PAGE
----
It took me some time to process David Bowie’s passing earlier this week. It was a shock to me, reading the news on my phone at 5:30 a.m. “That can’t be right.” was quickly followed by “Is this a hoax?” and eventually settled on “Oh man. This is terrible news.”

I am a classic rock junkie. I love it. I grew up on it. But me saying that I grew up on it is like my kids saying they’re growing up on Seinfeld. Sure, they are. But they’re reruns. It’s not the same. However, for me – and anyone who ever listens to David Bowie for the first time – it is the same. I don’t know if I remember a musician that everyone liked. Sinatra? Elvis? The Beatles? You will find people who are all too willing to tell you they don’t like them. David Bowie was different.

I am not the guy who will tell you all of Bowie’s influences and the impact he has had on music. Nor will I tell you the five most underrated songs or the best five songs you’ve never heard, from his complete catalog. I can make a list of my favorite songs. I can tell you my favorite (Life on Mars, followed closely by Queen Bitch). I can tell you one of my favorite soundtracks featuring his music (The Life Aquatic with Steve Zissou). I can tell you my favorite line (“Put on your red shoes and dance the blues”) which was also my first exposure to his music.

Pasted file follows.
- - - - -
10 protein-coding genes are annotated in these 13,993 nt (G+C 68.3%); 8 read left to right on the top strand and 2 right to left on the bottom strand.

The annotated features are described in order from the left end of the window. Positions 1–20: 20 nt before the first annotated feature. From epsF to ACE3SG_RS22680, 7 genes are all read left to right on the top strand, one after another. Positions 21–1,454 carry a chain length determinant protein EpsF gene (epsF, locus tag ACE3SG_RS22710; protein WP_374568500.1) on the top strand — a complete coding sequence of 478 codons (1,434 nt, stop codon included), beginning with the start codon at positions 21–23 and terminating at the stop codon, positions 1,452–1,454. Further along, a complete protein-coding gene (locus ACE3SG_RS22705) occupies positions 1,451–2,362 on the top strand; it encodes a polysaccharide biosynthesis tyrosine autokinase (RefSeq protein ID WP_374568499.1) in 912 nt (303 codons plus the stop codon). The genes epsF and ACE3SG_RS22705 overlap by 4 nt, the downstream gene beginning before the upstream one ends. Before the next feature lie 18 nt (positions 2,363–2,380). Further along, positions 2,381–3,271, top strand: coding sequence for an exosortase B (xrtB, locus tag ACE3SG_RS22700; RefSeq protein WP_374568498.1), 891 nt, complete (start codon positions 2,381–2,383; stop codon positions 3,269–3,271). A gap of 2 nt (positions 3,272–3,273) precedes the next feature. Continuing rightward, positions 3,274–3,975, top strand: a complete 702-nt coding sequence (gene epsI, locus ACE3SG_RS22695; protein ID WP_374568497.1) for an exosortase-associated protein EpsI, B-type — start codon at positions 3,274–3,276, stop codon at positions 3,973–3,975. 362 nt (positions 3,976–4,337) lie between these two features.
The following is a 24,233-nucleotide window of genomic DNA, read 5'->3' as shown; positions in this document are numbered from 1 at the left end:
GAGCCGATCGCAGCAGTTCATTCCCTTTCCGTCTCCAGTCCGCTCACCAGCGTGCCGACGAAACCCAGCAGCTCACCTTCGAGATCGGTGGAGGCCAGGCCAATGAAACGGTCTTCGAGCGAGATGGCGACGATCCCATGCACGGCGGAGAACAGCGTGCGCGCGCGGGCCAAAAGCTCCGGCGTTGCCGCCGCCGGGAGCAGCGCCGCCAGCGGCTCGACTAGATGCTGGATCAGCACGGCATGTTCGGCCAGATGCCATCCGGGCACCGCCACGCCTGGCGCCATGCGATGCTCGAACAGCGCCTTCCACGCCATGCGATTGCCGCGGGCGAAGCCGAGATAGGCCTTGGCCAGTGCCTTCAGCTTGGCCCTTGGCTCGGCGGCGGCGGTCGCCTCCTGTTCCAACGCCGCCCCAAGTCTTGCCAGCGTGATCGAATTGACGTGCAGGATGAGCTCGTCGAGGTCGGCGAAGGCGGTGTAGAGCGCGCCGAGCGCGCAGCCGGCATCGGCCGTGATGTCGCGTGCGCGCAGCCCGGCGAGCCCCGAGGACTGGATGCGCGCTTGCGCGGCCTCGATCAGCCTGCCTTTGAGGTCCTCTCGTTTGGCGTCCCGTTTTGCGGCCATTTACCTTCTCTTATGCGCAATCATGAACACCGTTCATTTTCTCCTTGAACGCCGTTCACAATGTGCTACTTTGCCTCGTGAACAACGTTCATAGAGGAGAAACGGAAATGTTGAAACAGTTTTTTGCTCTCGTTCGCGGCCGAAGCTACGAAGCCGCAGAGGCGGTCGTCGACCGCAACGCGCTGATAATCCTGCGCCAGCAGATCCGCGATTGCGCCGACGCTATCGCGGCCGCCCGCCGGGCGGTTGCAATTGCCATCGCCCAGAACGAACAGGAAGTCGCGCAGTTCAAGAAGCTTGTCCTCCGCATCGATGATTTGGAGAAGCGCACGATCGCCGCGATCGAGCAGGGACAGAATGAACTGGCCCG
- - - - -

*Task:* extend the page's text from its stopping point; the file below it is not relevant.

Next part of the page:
Why do so many people love David Bowie’s music? I’m willing to bet it always comes down to something they feel. That’s usually why we love what we love. But in his case the music made you feel. A lot. Something different every time, but still, a lot.

I couldn’t tell you why I loved his music when I heard it. I just heard it and said to myself ‘shit that’s good’. And the more I listened and learned the more I loved everything I heard. I realized that Bowie was not only telling a story lyrically, every note, every riff, every piece of what he wrote was intentional and designed to communicate something.

That’s why music, conceived and delivered in the 70s and 80s rang true on a classic rock station in the 90s and still does today. That’s why everyone who ever listened to one verse woke up and felt something. One thing this time. Sadness. Until they remembered everything else his music ever made them feel.